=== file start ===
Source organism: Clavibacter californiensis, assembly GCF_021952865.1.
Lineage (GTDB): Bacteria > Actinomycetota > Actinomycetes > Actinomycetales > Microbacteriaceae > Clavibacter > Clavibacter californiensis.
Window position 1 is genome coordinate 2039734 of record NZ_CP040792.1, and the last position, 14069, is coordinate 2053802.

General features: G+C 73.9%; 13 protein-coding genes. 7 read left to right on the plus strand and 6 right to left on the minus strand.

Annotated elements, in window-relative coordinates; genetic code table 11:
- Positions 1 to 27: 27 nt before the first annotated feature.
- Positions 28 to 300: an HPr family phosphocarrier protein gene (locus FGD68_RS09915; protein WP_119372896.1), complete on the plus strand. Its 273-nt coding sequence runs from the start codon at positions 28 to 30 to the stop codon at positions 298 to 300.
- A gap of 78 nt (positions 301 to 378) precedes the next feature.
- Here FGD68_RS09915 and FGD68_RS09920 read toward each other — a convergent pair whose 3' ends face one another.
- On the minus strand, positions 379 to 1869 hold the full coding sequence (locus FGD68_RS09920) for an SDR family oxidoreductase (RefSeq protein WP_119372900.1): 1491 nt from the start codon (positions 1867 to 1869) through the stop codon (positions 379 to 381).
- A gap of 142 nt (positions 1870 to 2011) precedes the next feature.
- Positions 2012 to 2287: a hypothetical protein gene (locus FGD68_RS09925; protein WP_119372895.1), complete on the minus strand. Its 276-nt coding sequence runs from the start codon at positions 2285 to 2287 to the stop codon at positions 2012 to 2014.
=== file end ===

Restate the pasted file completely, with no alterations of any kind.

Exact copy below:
Source organism: Clavibacter californiensis, assembly GCF_021952865.1.
Lineage (GTDB): Bacteria > Actinomycetota > Actinomycetes > Actinomycetales > Microbacteriaceae > Clavibacter > Clavibacter californiensis.
Window position 1 is genome coordinate 2039734 of record NZ_CP040792.1, and the last position, 14069, is coordinate 2053802.

General features: G+C 73.9%; 13 protein-coding genes. 7 read left to right on the plus strand and 6 right to left on the minus strand.

Annotated elements, in window-relative coordinates; genetic code table 11:
- Positions 1 to 27: 27 nt before the first annotated feature.
- Positions 28 to 300: an HPr family phosphocarrier protein gene (locus FGD68_RS09915; protein WP_119372896.1), complete on the plus strand. Its 273-nt coding sequence runs from the start codon at positions 28 to 30 to the stop codon at positions 298 to 300.
- A gap of 78 nt (positions 301 to 378) precedes the next feature.
- Here FGD68_RS09915 and FGD68_RS09920 read toward each other — a convergent pair whose 3' ends face one another.
- On the minus strand, positions 379 to 1869 hold the full coding sequence (locus FGD68_RS09920) for an SDR family oxidoreductase (RefSeq protein WP_119372900.1): 1491 nt from the start codon (positions 1867 to 1869) through the stop codon (positions 379 to 381).
- A gap of 142 nt (positions 1870 to 2011) precedes the next feature.
- Positions 2012 to 2287: a hypothetical protein gene (locus FGD68_RS09925; protein WP_119372895.1), complete on the minus strand. Its 276-nt coding sequence runs from the start codon at positions 2285 to 2287 to the stop codon at positions 2012 to 2014.